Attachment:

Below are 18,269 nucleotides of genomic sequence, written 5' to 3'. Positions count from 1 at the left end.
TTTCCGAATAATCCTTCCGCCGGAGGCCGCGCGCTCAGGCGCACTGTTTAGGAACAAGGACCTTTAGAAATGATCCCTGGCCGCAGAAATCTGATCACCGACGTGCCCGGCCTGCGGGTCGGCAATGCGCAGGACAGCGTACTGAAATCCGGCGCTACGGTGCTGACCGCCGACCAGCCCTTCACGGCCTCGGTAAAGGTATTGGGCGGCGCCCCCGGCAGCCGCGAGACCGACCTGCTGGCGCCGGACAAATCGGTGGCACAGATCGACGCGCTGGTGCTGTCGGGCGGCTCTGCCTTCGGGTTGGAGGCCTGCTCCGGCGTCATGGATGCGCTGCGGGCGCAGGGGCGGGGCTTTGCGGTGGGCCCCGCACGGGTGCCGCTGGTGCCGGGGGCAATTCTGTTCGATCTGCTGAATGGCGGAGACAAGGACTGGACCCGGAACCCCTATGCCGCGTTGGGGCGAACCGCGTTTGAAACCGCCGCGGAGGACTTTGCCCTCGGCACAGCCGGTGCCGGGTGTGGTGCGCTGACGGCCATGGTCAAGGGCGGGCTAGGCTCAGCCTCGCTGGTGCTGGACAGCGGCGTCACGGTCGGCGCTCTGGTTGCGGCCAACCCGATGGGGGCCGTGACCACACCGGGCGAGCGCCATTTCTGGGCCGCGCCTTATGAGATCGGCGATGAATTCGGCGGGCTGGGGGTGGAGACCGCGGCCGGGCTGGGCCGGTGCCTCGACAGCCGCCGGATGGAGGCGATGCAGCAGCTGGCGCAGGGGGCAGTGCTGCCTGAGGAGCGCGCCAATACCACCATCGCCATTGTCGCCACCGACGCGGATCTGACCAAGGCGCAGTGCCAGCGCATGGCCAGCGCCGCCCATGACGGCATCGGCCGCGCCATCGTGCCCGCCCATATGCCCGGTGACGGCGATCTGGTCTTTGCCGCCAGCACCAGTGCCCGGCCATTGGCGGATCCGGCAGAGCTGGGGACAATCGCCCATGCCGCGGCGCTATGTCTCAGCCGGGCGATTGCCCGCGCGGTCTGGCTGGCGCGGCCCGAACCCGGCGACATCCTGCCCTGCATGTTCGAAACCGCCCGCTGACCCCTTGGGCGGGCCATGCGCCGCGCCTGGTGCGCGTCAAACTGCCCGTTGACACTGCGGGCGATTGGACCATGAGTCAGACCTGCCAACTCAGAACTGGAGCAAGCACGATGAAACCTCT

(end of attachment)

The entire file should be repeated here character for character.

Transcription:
Below are 18,269 nucleotides of genomic sequence, written 5' to 3'. Positions count from 1 at the left end.
TTTCCGAATAATCCTTCCGCCGGAGGCCGCGCGCTCAGGCGCACTGTTTAGGAACAAGGACCTTTAGAAATGATCCCTGGCCGCAGAAATCTGATCACCGACGTGCCCGGCCTGCGGGTCGGCAATGCGCAGGACAGCGTACTGAAATCCGGCGCTACGGTGCTGACCGCCGACCAGCCCTTCACGGCCTCGGTAAAGGTATTGGGCGGCGCCCCCGGCAGCCGCGAGACCGACCTGCTGGCGCCGGACAAATCGGTGGCACAGATCGACGCGCTGGTGCTGTCGGGCGGCTCTGCCTTCGGGTTGGAGGCCTGCTCCGGCGTCATGGATGCGCTGCGGGCGCAGGGGCGGGGCTTTGCGGTGGGCCCCGCACGGGTGCCGCTGGTGCCGGGGGCAATTCTGTTCGATCTGCTGAATGGCGGAGACAAGGACTGGACCCGGAACCCCTATGCCGCGTTGGGGCGAACCGCGTTTGAAACCGCCGCGGAGGACTTTGCCCTCGGCACAGCCGGTGCCGGGTGTGGTGCGCTGACGGCCATGGTCAAGGGCGGGCTAGGCTCAGCCTCGCTGGTGCTGGACAGCGGCGTCACGGTCGGCGCTCTGGTTGCGGCCAACCCGATGGGGGCCGTGACCACACCGGGCGAGCGCCATTTCTGGGCCGCGCCTTATGAGATCGGCGATGAATTCGGCGGGCTGGGGGTGGAGACCGCGGCCGGGCTGGGCCGGTGCCTCGACAGCCGCCGGATGGAGGCGATGCAGCAGCTGGCGCAGGGGGCAGTGCTGCCTGAGGAGCGCGCCAATACCACCATCGCCATTGTCGCCACCGACGCGGATCTGACCAAGGCGCAGTGCCAGCGCATGGCCAGCGCCGCCCATGACGGCATCGGCCGCGCCATCGTGCCCGCCCATATGCCCGGTGACGGCGATCTGGTCTTTGCCGCCAGCACCAGTGCCCGGCCATTGGCGGATCCGGCAGAGCTGGGGACAATCGCCCATGCCGCGGCGCTATGTCTCAGCCGGGCGATTGCCCGCGCGGTCTGGCTGGCGCGGCCCGAACCCGGCGACATCCTGCCCTGCATGTTCGAAACCGCCCGCTGACCCCTTGGGCGGGCCATGCGCCGCGCCTGGTGCGCGTCAAACTGCCCGTTGACACTGCGGGCGATTGGACCATGAGTCAGACCTGCCAACTCAGAACTGGAGCAAGCACGATGAAACCTCT